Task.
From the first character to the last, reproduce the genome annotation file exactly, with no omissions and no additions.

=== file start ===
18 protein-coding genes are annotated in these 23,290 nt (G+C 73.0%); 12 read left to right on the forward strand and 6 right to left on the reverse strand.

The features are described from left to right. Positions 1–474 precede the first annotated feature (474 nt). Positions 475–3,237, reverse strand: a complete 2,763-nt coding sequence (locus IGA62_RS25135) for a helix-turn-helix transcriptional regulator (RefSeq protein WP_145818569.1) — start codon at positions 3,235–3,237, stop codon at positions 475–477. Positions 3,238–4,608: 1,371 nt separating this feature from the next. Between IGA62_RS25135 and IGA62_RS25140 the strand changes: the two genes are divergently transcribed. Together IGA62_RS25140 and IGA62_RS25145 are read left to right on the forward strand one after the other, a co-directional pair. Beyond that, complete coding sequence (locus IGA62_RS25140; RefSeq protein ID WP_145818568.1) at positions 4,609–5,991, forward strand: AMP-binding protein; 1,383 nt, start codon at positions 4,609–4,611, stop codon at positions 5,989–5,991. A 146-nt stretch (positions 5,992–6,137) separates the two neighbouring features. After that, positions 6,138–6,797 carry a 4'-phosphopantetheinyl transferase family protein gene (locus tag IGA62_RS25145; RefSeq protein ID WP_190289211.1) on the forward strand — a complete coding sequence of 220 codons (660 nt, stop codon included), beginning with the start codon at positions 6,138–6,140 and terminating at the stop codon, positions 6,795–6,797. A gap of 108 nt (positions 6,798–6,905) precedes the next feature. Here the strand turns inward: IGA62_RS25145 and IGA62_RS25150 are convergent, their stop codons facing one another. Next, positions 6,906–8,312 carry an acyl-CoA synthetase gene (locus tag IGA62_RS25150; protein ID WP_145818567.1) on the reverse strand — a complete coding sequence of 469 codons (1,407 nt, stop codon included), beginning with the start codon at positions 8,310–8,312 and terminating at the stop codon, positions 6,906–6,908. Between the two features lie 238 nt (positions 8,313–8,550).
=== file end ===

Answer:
18 protein-coding genes are annotated in these 23,290 nt (G+C 73.0%); 12 read left to right on the forward strand and 6 right to left on the reverse strand.

The features are described from left to right. Positions 1–474 precede the first annotated feature (474 nt). Positions 475–3,237, reverse strand: a complete 2,763-nt coding sequence (locus IGA62_RS25135) for a helix-turn-helix transcriptional regulator (RefSeq protein WP_145818569.1) — start codon at positions 3,235–3,237, stop codon at positions 475–477. Positions 3,238–4,608: 1,371 nt separating this feature from the next. Between IGA62_RS25135 and IGA62_RS25140 the strand changes: the two genes are divergently transcribed. Together IGA62_RS25140 and IGA62_RS25145 are read left to right on the forward strand one after the other, a co-directional pair. Beyond that, complete coding sequence (locus IGA62_RS25140; RefSeq protein ID WP_145818568.1) at positions 4,609–5,991, forward strand: AMP-binding protein; 1,383 nt, start codon at positions 4,609–4,611, stop codon at positions 5,989–5,991. A 146-nt stretch (positions 5,992–6,137) separates the two neighbouring features. After that, positions 6,138–6,797 carry a 4'-phosphopantetheinyl transferase family protein gene (locus tag IGA62_RS25145; RefSeq protein ID WP_190289211.1) on the forward strand — a complete coding sequence of 220 codons (660 nt, stop codon included), beginning with the start codon at positions 6,138–6,140 and terminating at the stop codon, positions 6,795–6,797. A gap of 108 nt (positions 6,798–6,905) precedes the next feature. Here the strand turns inward: IGA62_RS25145 and IGA62_RS25150 are convergent, their stop codons facing one another. Next, positions 6,906–8,312 carry an acyl-CoA synthetase gene (locus tag IGA62_RS25150; protein ID WP_145818567.1) on the reverse strand — a complete coding sequence of 469 codons (1,407 nt, stop codon included), beginning with the start codon at positions 8,310–8,312 and terminating at the stop codon, positions 6,906–6,908. Between the two features lie 238 nt (positions 8,313–8,550).